When Florida Governor LeRoy Collins personally asked University of Florida President J. Wayne Reitz to schedule an annual game with Florida State University more than a half century ago, neither men could have anticipated what the rivalry would be today. The modern FSU was only 10 years old (it was previously Florida State College for Women) and was competing with Florida for state funding. Fortunately for college football, Reitz agreed and the two schools first played in 1958.
There have been many great games in this series, but there has not been a more intense period than between November 1994 and January 1997, when these two teams faced each other five times. Let’s take a walk down memory lane, shall we?
Florida 31, Florida State 31
Tallahassee – Nov. 26, 1994
Legendary Alabama head coach Bear Bryant famously said, “A tie is like kissing your sister,” but Florida State head coach Bobby Bowden saw this game as “[snatching] a tie from the jaws of defeat.” Down 31-3 in Doak Campbell Stadium with less than 13 minutes to play, the Seminoles put four wide receivers on the field and it proved overwhelming for Florida’s soft zone defense. Quarterback Danny Kanell led touchdown drives of 84, 60, 73 and 60 yards, with the final one ending with 1:45 to go. Bowden, who was a bit of gambler, could have gone for two, but a wise gambler knows when not to press his good fortune, and instead he opted for the extra point. It worked out because the schools would meet in the postseason for the first time only five weeks later.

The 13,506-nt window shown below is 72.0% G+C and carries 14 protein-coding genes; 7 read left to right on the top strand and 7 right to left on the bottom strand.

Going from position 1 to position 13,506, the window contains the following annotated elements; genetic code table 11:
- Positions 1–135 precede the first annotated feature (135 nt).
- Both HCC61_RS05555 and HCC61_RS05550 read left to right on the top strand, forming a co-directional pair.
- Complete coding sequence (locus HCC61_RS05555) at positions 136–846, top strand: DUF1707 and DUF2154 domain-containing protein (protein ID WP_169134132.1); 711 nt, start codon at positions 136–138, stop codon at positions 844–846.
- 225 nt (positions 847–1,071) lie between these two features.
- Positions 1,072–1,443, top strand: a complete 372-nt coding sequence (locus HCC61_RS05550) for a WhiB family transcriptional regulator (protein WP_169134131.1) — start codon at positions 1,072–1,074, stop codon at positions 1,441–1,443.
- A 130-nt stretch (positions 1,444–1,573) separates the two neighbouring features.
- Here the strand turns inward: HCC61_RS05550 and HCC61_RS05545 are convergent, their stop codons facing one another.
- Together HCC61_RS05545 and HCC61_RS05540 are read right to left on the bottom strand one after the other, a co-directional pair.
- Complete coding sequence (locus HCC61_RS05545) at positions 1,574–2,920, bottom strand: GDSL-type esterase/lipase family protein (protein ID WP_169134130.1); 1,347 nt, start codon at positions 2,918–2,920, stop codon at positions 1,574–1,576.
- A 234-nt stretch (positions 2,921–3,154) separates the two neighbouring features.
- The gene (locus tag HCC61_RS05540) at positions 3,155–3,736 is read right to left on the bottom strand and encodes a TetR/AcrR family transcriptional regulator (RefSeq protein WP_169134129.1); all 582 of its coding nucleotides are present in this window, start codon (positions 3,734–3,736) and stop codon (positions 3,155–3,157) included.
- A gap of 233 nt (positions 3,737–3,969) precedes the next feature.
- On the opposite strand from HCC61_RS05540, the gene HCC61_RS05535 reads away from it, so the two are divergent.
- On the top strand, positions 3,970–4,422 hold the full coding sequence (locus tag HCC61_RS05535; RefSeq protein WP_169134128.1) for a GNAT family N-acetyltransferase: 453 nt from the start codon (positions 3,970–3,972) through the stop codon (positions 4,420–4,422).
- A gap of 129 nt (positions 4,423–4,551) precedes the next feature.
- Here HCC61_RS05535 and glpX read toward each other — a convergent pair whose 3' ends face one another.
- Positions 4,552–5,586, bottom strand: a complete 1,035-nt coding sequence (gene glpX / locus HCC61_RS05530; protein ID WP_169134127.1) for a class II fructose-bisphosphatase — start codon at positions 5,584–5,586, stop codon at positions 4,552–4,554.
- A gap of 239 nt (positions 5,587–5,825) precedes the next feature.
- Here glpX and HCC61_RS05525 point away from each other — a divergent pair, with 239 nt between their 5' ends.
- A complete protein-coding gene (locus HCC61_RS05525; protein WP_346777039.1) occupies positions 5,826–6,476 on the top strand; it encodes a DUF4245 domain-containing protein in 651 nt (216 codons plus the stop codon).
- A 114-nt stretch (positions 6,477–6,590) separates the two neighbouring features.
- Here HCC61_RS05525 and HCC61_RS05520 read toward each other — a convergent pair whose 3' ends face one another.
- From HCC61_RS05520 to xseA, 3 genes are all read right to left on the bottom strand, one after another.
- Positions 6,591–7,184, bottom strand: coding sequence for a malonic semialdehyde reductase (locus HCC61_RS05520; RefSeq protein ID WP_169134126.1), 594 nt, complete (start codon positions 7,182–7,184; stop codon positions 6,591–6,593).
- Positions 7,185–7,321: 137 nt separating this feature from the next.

Florida State 23, Florida 17 (1995 Sugar Bowl)
New Orleans – Jan. 2, 1995
The tie was known as the “Choke at the Doak.” The rematch was dubbed “Unfinished Business: The Fifth Quarter in the French Quarter.” The 1995 Sugar Bowl is the only time two teams have ever met in a bowl game after tying each other during the regular season. The Seminoles appeared to carry their momentum from November into this game and jumped out to a 20-10 halftime lead. FSU kicker Dan Mowrey added another field goal to make the score 23-10, but the Gators would not go quietly into the Louisiana night. Florida quarterback Danny Wuerffel led the team on an 80-yard drive that he culminated with a one-yard touchdown run to make the score 23-17. Wuerffel got the ball back on the Gators’ 19-yard line with 2:27 to go, but any hopes for a comeback attempt ended with FSU linebacker Derrick Brooks’ interception.
Florida 35, Florida State 24
Gainesville – Nov. 25, 1995
The undefeated Gators entered the game ranked No. 3 with a shot at playing for the national championship. Florida State was playing mainly playing for pride and in-state bragging rights, as an upset loss to Virginia three weeks earlier had ended the Seminoles’ national championship hopes. On this day, pride would be no match for Florida. The Gators jumped out to a 28-6 lead, which became a 35-14 cushion in the third quarter. Second-ranked Ohio State lost to Michigan during this game, which resulted in the Gators moving up to No. 2 following their win in The Swamp. Florida then beat Arkansas in the SEC Championship Game to earn a shot at top-ranked Nebraska in the Fiesta Bowl. Unfortunately, the Gators success ended out in Tempe, as the Cornhuskers cruised 62-24 in one of most lopsided national championship games in history.